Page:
| MONTREAL, April 7
MONTREAL, April 7 Two airlines flying Bombardier
Inc's CSeries planes were asked to perform early
preventive checks of engines by manufacturer Pratt & Whitney
after problems were detected in a different variant of the
geared turbofan motor, the aircraft maker said on Friday.
United Technologies Corp division Pratt & Whitney
directed Swiss International Air Lines and airBaltic
to inspect engine combustion liners after 2,000 flight hours,
Bombardier Commercial Aircraft spokesman Bryan Tucker said.
The steel liner fits into the combustion chamber of an
engine where fuel is burned.
"We expect the lifespan to be greater than this, but the
inspections will determine when the liners require replacement,"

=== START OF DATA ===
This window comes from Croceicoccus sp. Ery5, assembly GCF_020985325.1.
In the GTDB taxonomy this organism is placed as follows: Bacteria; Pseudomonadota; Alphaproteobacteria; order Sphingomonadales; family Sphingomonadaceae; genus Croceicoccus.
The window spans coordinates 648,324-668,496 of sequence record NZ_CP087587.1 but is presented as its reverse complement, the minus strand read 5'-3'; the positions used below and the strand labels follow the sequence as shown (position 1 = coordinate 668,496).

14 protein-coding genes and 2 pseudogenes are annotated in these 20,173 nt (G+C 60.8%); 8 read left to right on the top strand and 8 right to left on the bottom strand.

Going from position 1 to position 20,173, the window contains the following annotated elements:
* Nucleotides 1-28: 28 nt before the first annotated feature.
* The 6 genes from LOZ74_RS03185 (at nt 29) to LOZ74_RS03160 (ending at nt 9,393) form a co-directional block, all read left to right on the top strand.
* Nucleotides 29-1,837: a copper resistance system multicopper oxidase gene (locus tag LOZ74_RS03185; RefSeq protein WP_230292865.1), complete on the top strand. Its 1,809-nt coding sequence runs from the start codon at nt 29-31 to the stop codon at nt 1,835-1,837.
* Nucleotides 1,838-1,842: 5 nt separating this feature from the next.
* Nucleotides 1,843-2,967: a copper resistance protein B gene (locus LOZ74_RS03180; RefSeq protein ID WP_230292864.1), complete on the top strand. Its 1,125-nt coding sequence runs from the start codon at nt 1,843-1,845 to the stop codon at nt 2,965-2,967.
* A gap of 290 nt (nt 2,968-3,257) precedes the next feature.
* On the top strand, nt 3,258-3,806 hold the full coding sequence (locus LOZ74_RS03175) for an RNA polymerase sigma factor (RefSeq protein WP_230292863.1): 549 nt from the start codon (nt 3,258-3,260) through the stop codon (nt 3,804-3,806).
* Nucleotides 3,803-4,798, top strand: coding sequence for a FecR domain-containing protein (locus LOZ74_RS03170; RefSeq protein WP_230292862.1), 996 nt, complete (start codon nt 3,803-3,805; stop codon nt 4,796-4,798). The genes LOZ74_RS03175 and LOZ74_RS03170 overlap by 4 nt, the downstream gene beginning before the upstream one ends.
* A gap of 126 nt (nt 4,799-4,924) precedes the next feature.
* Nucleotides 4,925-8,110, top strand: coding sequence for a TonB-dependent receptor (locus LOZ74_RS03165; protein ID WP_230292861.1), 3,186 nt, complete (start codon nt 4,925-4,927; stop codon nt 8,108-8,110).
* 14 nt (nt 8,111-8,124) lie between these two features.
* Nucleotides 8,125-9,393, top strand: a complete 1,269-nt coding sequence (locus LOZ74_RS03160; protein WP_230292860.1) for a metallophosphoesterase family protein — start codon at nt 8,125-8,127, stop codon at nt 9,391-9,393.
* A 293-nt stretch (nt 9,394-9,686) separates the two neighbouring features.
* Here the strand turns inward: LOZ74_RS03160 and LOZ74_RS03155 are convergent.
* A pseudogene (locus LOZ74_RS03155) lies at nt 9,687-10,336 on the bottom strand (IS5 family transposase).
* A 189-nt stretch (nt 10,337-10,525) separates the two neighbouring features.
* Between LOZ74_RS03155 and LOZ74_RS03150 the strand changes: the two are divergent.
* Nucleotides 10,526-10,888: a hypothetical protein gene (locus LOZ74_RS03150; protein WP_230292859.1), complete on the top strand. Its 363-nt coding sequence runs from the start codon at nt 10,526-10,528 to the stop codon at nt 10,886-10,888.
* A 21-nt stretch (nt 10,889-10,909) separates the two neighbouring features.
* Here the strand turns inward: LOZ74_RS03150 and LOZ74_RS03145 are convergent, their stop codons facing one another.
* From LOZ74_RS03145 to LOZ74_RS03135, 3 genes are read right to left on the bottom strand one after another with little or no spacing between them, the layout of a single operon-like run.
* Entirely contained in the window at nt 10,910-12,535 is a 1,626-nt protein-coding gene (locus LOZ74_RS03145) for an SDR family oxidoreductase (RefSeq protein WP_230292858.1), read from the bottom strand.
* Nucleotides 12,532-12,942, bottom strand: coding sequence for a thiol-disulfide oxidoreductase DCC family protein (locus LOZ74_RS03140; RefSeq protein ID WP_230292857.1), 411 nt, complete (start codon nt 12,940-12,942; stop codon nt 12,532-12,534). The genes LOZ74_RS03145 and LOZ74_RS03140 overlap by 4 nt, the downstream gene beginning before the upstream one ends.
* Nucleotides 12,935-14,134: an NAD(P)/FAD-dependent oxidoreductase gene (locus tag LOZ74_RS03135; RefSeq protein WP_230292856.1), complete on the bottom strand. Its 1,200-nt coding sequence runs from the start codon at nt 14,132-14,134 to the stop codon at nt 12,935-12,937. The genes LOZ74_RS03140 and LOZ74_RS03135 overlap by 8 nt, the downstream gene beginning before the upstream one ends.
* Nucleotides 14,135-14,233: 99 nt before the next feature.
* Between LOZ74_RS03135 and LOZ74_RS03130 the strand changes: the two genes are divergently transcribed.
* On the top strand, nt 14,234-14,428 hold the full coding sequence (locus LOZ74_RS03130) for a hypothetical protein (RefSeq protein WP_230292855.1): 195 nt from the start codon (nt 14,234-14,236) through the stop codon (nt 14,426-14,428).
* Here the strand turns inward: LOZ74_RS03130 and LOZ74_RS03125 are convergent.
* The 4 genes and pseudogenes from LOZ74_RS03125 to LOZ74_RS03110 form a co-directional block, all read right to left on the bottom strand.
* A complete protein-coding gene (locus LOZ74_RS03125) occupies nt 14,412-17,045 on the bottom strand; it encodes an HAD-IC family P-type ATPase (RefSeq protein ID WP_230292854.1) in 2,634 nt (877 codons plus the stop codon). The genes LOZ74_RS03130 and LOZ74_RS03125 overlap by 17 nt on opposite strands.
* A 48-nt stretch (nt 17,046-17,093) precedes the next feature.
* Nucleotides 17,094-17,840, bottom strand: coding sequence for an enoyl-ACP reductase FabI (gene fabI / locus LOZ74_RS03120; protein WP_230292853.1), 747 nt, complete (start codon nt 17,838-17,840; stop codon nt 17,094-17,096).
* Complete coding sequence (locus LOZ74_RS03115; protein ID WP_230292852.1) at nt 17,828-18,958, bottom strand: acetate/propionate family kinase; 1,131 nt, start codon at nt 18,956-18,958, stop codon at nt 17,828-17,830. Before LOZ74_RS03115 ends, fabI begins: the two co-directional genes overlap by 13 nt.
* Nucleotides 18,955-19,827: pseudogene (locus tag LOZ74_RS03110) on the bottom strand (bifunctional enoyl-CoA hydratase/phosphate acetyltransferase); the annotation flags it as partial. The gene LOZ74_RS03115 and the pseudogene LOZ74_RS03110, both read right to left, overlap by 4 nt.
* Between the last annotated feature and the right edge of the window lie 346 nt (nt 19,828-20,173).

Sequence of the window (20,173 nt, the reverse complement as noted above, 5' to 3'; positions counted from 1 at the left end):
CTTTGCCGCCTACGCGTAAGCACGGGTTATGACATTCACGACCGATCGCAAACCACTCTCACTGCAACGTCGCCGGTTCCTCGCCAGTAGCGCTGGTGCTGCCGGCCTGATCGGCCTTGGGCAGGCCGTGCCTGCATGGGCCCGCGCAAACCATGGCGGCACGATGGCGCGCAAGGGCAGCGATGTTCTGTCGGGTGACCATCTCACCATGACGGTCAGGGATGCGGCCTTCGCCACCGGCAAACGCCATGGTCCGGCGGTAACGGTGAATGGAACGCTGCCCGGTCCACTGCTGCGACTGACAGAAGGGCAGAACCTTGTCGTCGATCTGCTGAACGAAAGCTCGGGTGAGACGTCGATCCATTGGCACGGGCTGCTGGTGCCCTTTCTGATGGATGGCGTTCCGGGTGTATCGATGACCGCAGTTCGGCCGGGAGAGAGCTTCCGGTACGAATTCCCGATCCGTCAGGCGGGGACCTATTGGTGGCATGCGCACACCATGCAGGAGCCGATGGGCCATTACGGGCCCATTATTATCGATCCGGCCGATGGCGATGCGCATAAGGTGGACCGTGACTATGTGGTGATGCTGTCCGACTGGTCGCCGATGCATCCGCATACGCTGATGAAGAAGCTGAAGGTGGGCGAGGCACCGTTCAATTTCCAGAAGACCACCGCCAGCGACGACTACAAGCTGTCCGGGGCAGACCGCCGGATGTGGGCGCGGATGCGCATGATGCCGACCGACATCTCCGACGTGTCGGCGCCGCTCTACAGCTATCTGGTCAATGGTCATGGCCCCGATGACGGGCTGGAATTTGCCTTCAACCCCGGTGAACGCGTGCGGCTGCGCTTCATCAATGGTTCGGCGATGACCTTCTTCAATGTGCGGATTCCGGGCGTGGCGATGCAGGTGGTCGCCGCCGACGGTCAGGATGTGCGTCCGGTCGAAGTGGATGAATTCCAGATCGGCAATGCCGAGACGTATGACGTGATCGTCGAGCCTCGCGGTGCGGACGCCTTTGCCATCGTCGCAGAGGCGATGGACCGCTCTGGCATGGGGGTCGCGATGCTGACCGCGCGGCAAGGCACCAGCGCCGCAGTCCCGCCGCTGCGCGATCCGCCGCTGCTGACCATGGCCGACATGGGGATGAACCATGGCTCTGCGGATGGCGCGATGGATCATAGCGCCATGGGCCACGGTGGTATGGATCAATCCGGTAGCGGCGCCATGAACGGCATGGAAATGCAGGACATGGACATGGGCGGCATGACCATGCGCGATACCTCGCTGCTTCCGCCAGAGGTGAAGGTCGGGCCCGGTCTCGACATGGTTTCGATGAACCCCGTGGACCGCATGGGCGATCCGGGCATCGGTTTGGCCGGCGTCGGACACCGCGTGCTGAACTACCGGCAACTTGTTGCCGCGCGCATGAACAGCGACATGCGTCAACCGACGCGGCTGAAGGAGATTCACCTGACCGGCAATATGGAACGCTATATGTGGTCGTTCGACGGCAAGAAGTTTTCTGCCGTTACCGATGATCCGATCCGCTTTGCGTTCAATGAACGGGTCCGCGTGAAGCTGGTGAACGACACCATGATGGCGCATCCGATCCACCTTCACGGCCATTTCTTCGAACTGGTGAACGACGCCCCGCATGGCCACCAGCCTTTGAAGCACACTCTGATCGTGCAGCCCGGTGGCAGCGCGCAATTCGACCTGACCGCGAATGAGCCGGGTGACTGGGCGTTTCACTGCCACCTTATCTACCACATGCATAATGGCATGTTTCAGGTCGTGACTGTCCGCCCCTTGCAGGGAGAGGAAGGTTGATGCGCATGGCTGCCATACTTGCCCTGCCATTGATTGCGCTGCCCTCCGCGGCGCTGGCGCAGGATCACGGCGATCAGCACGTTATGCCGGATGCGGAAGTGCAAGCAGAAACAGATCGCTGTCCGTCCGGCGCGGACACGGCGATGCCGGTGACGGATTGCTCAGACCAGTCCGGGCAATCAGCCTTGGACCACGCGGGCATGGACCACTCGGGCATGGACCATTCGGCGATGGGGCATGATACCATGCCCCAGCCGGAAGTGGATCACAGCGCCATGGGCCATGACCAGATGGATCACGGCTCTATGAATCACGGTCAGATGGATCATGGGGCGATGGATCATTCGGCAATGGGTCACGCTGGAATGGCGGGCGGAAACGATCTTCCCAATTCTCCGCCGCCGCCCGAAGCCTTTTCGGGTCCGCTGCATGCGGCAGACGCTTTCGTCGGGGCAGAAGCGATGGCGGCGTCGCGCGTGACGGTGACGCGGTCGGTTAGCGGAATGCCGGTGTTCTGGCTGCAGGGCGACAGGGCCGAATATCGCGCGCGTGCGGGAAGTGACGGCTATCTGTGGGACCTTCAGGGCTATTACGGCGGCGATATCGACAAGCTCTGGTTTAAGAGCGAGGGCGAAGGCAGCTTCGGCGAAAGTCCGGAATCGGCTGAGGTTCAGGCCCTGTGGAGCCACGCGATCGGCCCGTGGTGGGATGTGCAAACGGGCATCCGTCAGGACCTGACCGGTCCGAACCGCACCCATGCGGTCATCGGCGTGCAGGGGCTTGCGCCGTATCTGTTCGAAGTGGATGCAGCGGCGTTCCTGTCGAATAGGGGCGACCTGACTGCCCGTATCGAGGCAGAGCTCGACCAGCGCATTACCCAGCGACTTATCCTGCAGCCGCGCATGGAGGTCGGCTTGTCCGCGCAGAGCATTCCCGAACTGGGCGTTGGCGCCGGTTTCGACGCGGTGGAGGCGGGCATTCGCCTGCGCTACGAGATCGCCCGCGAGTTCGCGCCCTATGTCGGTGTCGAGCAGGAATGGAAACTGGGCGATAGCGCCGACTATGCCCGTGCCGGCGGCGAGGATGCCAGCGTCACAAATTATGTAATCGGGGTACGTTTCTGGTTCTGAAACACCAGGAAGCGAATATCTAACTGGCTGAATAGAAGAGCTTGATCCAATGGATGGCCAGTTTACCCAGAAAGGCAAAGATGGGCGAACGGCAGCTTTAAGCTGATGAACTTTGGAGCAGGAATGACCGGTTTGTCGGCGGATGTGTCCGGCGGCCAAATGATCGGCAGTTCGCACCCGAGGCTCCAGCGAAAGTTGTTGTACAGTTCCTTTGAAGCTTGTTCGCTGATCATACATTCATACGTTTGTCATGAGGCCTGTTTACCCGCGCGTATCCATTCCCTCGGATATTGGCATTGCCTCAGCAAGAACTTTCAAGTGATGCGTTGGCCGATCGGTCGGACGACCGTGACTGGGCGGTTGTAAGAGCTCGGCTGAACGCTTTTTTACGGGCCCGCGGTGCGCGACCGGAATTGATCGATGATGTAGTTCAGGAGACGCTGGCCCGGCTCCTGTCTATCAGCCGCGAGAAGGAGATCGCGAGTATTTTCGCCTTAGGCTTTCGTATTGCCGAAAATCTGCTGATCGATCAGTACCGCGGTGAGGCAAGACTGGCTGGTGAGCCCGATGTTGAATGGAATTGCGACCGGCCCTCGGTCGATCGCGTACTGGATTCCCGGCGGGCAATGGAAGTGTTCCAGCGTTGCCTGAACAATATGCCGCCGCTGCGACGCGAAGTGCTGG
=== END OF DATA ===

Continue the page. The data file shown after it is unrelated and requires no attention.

said Bryan Tucker, a spokesman for Bombardier Commercial
Aircraft, in an email. "The corrected liner’s lifespan is
expected to be around 6,000 hours and these are expected to be
delivered (by Pratt) this summer."
A Pratt and Whitney spokeswoman referred a reporter to a
company statement which said it added a combustor lining
inspection to its regular scheduled maintenance of the PW1500G
Bombardier expects its first CSeries narrowbody delivered to
customer Korean Air Lines this summer will have a
corrected liner, Tucker said.
There are no reported performance issues with the PW1500G
engine used in the CSeries 110-130 seat jets, unlike a different
variant, the PW1100G, which is being used in the A-320NEO.
India's aviation regulator said in February it is
investigating technical issues with the engine variant used in
Airbus Group planes flown by IndiGo - owned by
InterGlobe Aviation - and privately held GoAir.
Two GoAir A320 NEOs made emergency landings following
technical issues last month, and in January an IndiGo flight was
aborted after one of its engines developed a fault while
accelerating for take-off.
(Reporting by Allison Lampert; Editing by Jonathan Oatis and